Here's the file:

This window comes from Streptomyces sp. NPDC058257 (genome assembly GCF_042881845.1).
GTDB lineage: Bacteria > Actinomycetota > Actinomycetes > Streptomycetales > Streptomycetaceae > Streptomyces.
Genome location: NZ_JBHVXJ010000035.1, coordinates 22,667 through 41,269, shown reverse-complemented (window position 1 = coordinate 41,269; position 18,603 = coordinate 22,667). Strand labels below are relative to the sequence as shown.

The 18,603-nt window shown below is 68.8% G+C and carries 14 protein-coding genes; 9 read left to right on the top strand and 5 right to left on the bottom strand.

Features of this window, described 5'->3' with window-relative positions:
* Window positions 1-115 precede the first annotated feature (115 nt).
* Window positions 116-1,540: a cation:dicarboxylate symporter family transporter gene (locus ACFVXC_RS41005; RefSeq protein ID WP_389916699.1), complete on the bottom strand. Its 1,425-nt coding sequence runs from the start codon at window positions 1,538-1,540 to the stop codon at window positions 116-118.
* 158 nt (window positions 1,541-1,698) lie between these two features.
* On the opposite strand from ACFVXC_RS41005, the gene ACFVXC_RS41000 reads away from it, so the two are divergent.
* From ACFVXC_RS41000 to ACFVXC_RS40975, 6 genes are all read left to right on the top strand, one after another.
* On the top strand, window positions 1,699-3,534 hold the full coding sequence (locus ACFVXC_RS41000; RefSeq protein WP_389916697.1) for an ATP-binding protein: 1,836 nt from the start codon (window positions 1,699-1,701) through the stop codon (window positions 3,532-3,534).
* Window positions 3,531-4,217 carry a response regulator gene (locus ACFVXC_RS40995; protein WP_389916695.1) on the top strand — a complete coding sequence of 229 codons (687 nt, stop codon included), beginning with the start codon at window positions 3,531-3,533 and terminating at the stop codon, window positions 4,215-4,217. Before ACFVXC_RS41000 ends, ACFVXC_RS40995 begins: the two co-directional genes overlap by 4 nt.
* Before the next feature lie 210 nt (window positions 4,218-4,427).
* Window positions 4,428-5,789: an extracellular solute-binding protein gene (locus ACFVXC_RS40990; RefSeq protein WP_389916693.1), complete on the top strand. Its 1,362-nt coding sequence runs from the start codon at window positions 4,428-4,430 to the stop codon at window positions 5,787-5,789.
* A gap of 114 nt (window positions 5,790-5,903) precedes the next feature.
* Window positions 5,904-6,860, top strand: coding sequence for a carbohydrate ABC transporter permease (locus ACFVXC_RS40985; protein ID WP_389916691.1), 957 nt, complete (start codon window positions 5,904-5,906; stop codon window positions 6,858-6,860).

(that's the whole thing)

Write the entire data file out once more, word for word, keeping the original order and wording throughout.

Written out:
This window comes from Streptomyces sp. NPDC058257 (genome assembly GCF_042881845.1).
GTDB lineage: Bacteria > Actinomycetota > Actinomycetes > Streptomycetales > Streptomycetaceae > Streptomyces.
Genome location: NZ_JBHVXJ010000035.1, coordinates 22,667 through 41,269, shown reverse-complemented (window position 1 = coordinate 41,269; position 18,603 = coordinate 22,667). Strand labels below are relative to the sequence as shown.

The 18,603-nt window shown below is 68.8% G+C and carries 14 protein-coding genes; 9 read left to right on the top strand and 5 right to left on the bottom strand.

Features of this window, described 5'->3' with window-relative positions:
* Window positions 1-115 precede the first annotated feature (115 nt).
* Window positions 116-1,540: a cation:dicarboxylate symporter family transporter gene (locus ACFVXC_RS41005; RefSeq protein ID WP_389916699.1), complete on the bottom strand. Its 1,425-nt coding sequence runs from the start codon at window positions 1,538-1,540 to the stop codon at window positions 116-118.
* 158 nt (window positions 1,541-1,698) lie between these two features.
* On the opposite strand from ACFVXC_RS41005, the gene ACFVXC_RS41000 reads away from it, so the two are divergent.
* From ACFVXC_RS41000 to ACFVXC_RS40975, 6 genes are all read left to right on the top strand, one after another.
* On the top strand, window positions 1,699-3,534 hold the full coding sequence (locus ACFVXC_RS41000; RefSeq protein WP_389916697.1) for an ATP-binding protein: 1,836 nt from the start codon (window positions 1,699-1,701) through the stop codon (window positions 3,532-3,534).
* Window positions 3,531-4,217 carry a response regulator gene (locus ACFVXC_RS40995; protein WP_389916695.1) on the top strand — a complete coding sequence of 229 codons (687 nt, stop codon included), beginning with the start codon at window positions 3,531-3,533 and terminating at the stop codon, window positions 4,215-4,217. Before ACFVXC_RS41000 ends, ACFVXC_RS40995 begins: the two co-directional genes overlap by 4 nt.
* Before the next feature lie 210 nt (window positions 4,218-4,427).
* Window positions 4,428-5,789: an extracellular solute-binding protein gene (locus ACFVXC_RS40990; RefSeq protein WP_389916693.1), complete on the top strand. Its 1,362-nt coding sequence runs from the start codon at window positions 4,428-4,430 to the stop codon at window positions 5,787-5,789.
* A gap of 114 nt (window positions 5,790-5,903) precedes the next feature.
* Window positions 5,904-6,860, top strand: coding sequence for a carbohydrate ABC transporter permease (locus ACFVXC_RS40985; protein ID WP_389916691.1), 957 nt, complete (start codon window positions 5,904-5,906; stop codon window positions 6,858-6,860).